The Malaysian government should pull out from the trans-Pacific free trade talks, former Prime Minister Mahathir Mohamad said Monday, calling the proposed trade pact a U.S. tool to extend its hegemony.
Mahathir, who stepped down in 2003 and was a sharp critic of the United States during his 22 years in office, has become the leading voice in Malaysia against the Trans-Pacific Partnership initiative.
Speaking at a forum jointly organized by the Malay Economic Action Council and the Perdana Leadership Foundation where he serves as honorary president, Mahathir said he has seen part of the proposed TPP agreement, which is currently under negotiation among the 12 TPP member countries.
"If I am asked if we need the TPP, I say we don't," he said, arguing that Malaysia is already a major exporting nation even without a trans-Pacific free trade deal.
Mahathir expressed concern that the TPP would strip the government of its power to implement socio-economic policies such as an affirmative action program for ethnic Malays under the New Economic Policy, better known by its Malay acronym DEB.
"In the TPP, we are not allowed to have the DEB," he said.
One aim of the DEB is to narrow the gap between the majority Malays and the minority ethnic Chinese, who dominate the economy. The policy targets a 30 percent Malay equity ownership of the economy and gives Malay contractors special treatment in the award of government contracts.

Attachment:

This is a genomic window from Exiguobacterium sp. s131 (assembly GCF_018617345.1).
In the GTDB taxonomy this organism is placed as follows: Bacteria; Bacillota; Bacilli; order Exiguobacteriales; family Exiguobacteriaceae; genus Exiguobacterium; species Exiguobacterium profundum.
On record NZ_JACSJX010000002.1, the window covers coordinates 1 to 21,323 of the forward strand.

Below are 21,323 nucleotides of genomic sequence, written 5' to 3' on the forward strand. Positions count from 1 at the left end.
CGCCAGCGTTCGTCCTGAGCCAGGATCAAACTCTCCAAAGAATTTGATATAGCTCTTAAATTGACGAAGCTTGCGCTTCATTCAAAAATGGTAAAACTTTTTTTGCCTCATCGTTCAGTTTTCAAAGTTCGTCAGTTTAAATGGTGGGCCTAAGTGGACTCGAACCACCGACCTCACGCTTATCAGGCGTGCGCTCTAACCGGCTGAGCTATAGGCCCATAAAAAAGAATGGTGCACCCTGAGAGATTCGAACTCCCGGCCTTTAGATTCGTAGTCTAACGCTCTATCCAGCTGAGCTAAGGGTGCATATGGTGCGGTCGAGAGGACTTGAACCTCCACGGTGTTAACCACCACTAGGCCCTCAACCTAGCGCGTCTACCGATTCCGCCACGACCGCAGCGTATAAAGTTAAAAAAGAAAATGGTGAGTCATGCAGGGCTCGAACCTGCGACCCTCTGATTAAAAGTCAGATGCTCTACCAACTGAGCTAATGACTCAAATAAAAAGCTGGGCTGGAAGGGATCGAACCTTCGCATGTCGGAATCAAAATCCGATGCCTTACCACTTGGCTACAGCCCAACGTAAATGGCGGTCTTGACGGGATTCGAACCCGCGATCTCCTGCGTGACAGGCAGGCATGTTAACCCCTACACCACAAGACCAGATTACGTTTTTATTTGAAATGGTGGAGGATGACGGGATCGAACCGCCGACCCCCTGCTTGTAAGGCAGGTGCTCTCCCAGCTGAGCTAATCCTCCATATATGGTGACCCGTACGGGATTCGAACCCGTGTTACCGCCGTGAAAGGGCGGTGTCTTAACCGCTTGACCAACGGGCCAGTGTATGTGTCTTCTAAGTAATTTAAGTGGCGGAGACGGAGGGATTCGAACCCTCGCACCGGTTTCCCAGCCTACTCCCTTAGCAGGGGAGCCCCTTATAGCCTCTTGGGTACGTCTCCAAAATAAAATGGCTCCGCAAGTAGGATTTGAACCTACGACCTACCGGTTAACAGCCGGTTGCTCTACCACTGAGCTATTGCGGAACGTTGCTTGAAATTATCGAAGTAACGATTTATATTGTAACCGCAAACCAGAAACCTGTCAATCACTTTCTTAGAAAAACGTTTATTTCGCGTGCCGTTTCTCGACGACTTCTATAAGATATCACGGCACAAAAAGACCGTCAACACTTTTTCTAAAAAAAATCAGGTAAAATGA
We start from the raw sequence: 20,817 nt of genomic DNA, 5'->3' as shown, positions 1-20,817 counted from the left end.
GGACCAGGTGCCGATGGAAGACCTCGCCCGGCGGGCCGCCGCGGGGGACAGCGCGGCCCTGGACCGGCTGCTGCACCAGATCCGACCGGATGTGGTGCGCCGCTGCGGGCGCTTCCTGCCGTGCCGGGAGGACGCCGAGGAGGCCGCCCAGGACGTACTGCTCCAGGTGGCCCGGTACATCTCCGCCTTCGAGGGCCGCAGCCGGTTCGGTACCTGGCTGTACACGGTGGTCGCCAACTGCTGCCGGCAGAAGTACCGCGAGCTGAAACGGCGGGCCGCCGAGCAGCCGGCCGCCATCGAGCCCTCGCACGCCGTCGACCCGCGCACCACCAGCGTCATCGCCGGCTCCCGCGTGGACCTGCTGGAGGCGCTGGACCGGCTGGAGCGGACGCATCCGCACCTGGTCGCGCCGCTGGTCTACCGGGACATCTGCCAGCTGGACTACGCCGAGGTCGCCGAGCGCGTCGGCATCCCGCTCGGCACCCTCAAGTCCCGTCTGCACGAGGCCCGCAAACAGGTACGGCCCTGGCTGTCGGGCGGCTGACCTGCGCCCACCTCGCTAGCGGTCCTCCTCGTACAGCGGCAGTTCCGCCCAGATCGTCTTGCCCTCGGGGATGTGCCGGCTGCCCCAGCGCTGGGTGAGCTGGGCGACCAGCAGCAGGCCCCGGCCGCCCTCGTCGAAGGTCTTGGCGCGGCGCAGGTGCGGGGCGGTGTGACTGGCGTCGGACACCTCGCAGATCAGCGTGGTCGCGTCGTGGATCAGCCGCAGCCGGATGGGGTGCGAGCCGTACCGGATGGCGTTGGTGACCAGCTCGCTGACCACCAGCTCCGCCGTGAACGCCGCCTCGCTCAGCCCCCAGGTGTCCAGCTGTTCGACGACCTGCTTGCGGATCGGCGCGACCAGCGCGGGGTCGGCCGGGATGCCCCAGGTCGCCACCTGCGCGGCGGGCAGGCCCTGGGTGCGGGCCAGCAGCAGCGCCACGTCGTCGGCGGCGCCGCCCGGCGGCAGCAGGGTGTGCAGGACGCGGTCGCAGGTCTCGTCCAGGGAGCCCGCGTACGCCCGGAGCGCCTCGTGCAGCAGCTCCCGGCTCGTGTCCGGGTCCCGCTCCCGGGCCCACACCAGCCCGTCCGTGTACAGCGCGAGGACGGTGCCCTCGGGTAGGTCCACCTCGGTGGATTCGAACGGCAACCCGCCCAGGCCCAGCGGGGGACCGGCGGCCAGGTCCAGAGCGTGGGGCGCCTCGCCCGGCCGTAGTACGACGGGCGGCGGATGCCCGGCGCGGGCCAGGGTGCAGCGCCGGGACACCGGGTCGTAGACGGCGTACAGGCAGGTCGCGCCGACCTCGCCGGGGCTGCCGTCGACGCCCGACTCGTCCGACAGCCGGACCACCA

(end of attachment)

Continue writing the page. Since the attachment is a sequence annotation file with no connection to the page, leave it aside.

Issues over government procurement and the pro-Malay policy have been cited as one of the reasons behind the collapse of bilateral Malaysia-U.S. free trade talks in 2009.
Mahathir also questioned U.S. political aims in promoting the TPP initiative, which excludes China.
"It's as if the U.S. wants us to be part of their economic zone to block China," he said.
Malaysia's participation in the TPP negotiations has become a political hot potato for Prime Minister Najib Abdul Razak.
The Malay-language daily Utusan Malaysia, which is owned by Najib's party, the United Malays National Organization, recently published a scathing commentary branding Malaysian TPP negotiators as "traitors."
Faced with increasing domestic pressure, Najib last week ordered two more TPP cost-benefit studies, one focusing on small and medium-sized enterprises and the Malay business community, and the other a comprehensive analysis on the TPP impact on Malaysia's national interests.
The studies could further delay TPP negotiations.
While member TPP countries hope to wrap up negotiations by the end of this year, Malaysia has said it should not be bound by any fixed timeline.
The TPP initiative involves Australia, Brunei, Canada, Chile, Japan, Malaysia, Mexico, New Zealand, Peru, Singapore, the United States and Vietnam, which together account for a third of the global economic output.